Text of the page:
Travels in Montana—I

Or how three guys spent a month searching in vain for wolves in Montana while evading men with guns.


I'd been assigned toilet duty, so I grasped the nearby shovel, slid it under the pile of dug-out dirt, and repeatedly poured it over the shit—our shit—in the hole in the ground. There were three of us: Me; Jose, a former sniper in the Army who liked to strap an AR-15 with a 30-round magazine to his back; and John, a part-time actor, part-time magician, and owner of a wolf rescue center near LA.

Our shit bucket was luxurious, in its way. We'd stuck a toilet seat to its top before placing the simple contraption in its own, separate tent to shield our asses from the elements.

As I finished covering up the now-filled-with-shit-and-dirt hole in the ground, I wondered how I'd ended up stranded on the top of some hill in the Bitterroot Valley. At least we had a killer view.

Ol' Man River

In January 2016, the owner of a Los Angeles-based wolf rescue center brought me on as the embedded photographer/videographer/reporter for John and Jose's journey to western Montana. Word on the street was, hunters and trappers were decimating the local wolf population. And it was John and Jose's job to scope out what was actually going on, and to try to open a dialogue with hunters about how wolves are very helpful for PTSD-suffering veterans.

The idea was to go undercover, posing as a filming crew that interviews local hunters. There were two factors that made this idea dead on arrival. First, there was our whip, which we affectionately called Ol' Man River.


Now, Ol' Man R. isn't the most… inconspicuous vehicle out there. It also didn't help that we carted around a ~$20,000 ATV that no one else owns; the "Beast" drew attention from envious passersby wherever we went.

Second, these are the goofballs who'd be driving Ol' Man R. over 1000 miles to Montana.

Day Three

Driving Ol' Man R. was slow-going, and it took us two days to reach Idaho. I look back at my journal, and the entry for the third and final day of the drive simply says:

[We] slept in. Bought silly hats. Had a trailer chassis collapse. Rode through fog bank. Ate at McDonalds. Ran over a poor deer.

Let's break this down. I've already shown the silly hats, above. Here's footage of how we dealt with a collapsed trailer—it almost started a fire when the tire was stuck in the wheel well—and subsequently purchased a new trailer.

By the time we hit the road with our new trailer, it was already dark. And further up the highway, incredibly foggy. So foggy that we didn't see a deer dash across our path until it was too late. (We pulled over, but never found the deer, so it probably managed to get off the highway.) When we almost literally limped into our hotel in Missoula, we were pretty much over it—and we were only on day three of our outing.

Follow-up: Pulling Focus From the Monitor

Evan Luzi, founder of the popular camera-assistant-centered website The Black and Blue, wrote an article based on my thoughts about camera assistants (ACs) who use monitors to pull focus. He writes that relying on a monitor is a bad habit to learn, and a difficult one to break:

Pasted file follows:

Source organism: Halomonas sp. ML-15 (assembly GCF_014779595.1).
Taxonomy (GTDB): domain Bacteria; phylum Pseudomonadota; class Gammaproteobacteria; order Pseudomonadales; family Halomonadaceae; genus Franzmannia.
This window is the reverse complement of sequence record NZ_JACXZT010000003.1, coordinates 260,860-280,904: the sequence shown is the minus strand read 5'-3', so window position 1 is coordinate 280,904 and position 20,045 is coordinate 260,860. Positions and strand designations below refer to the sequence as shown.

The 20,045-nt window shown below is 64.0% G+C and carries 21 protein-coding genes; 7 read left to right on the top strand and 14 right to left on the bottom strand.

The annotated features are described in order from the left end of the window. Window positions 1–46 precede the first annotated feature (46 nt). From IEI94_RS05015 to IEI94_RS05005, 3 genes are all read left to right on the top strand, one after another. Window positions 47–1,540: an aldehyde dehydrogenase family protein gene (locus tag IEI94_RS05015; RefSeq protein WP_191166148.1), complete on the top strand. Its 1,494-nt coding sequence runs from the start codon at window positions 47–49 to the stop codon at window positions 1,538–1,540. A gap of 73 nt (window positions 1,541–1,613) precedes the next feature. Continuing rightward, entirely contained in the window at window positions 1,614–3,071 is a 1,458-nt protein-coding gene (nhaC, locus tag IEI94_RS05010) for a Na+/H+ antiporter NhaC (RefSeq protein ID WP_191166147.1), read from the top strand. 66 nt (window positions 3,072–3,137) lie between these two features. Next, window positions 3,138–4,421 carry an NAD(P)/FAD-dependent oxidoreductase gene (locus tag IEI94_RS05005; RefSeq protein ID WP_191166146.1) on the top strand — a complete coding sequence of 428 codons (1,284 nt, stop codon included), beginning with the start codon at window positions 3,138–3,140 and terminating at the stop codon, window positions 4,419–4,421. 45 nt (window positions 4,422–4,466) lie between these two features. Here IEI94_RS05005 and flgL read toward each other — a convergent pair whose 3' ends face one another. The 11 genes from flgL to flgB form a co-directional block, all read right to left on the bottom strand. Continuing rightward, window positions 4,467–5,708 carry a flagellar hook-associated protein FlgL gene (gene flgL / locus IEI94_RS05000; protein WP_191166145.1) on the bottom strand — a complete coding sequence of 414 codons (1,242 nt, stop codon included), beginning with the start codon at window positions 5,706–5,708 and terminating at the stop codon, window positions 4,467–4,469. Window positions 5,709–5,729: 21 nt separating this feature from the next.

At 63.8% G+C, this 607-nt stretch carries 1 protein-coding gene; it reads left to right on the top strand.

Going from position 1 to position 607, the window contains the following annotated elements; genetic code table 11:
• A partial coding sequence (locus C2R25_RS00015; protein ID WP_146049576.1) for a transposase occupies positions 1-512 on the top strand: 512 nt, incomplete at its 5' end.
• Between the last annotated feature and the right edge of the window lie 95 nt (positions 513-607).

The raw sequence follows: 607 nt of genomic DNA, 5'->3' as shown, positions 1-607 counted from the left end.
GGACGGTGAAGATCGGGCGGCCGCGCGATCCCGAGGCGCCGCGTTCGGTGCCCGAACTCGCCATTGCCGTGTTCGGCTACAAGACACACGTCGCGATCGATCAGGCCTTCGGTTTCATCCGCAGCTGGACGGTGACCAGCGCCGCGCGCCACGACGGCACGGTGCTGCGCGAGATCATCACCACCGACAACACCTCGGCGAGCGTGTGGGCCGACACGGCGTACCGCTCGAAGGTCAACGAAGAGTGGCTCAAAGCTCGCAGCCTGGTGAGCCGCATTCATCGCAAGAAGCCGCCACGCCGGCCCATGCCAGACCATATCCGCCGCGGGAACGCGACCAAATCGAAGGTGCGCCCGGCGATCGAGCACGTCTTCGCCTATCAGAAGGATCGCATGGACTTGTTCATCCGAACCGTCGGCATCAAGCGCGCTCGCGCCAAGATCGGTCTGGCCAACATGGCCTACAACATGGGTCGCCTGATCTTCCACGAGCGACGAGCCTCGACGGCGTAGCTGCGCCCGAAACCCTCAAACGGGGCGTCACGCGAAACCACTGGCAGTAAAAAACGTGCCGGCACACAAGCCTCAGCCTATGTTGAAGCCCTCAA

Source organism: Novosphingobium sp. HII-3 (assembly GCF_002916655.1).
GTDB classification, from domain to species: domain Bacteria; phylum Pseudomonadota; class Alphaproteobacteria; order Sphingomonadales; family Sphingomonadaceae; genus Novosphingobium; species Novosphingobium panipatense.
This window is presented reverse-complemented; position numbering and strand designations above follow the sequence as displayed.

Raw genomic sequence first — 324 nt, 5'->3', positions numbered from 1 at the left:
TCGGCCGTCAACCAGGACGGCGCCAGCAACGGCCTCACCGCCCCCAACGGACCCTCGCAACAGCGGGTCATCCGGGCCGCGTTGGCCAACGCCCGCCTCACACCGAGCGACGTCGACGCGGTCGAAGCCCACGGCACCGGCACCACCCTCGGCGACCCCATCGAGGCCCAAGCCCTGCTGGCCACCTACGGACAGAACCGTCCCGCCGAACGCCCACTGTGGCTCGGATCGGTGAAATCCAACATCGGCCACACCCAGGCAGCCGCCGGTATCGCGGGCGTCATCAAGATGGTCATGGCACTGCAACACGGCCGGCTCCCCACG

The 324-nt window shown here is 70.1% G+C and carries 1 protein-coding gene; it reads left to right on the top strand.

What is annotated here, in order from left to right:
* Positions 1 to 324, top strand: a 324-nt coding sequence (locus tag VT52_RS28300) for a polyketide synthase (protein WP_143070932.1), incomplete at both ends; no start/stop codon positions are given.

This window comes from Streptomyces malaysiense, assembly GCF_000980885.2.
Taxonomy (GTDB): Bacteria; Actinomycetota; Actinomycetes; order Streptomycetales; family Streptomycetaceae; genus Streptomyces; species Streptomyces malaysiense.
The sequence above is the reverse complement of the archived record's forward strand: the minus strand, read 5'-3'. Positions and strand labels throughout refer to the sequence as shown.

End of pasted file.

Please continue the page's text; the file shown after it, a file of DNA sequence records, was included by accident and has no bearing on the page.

[W]hen you learn to do something for the first time a certain way, it can be very tough to forget. (Not to mention a whole generation of ACs started their careers with access to crisp HD monitors.)

This, however, is no excuse for consistently using the monitor as the crutch. When you are given the tools to pull focus properly in the right circumstances – cinema lenses with witness markings; a solid follow focus or wireless setup; time for marks and rehearsal – you should be measuring distances, marking your follow focus and watching the shot unfold in front of you so you can make adjustments.

"In the right circumstances." That phrase drew criticism from a number of Evan's readers and several acquaintances of mine. Cinematographer Stephen Scavulli comments on my original article:

But a great deal of the time, you either don't get properly collimated lenses, you're pulling off modded or unmodded still lenses, or you have to be flexible for any number of reasons.

I think the lesson you preach is still a valuable one, though. I just think it should be expanded. Know when to use different techniques and tools as the situation calls for it.

Evan echoes this sentiment in a follow-up post, in which he addresses the criticism and backpedals a bit from his previous stance. He argues that certain, less-than-ideal circumstances are "acceptable and encouraged uses of the monitor to aid in pulling focus."

After reading feedback, it's clear that the biggest issue isn't ACs who rely on monitors to grab focus: it's a prevalent on-set culture that regards rehearsals and marks as unnecessary luxuries for contemporary filmmaking.

In my experience, "shooting the rehearsal" ends up costing the production additional time and money, as crew and talent attempt to fix things on the fly. ACs who are involved in productions where they're forced to use, say, still-camera lenses without rehearsals have little choice but to rely on monitors to try to keep things sharp.

I don't think this culture will change until key members of production teams realize they're shooting themselves and their financial backers in the foot.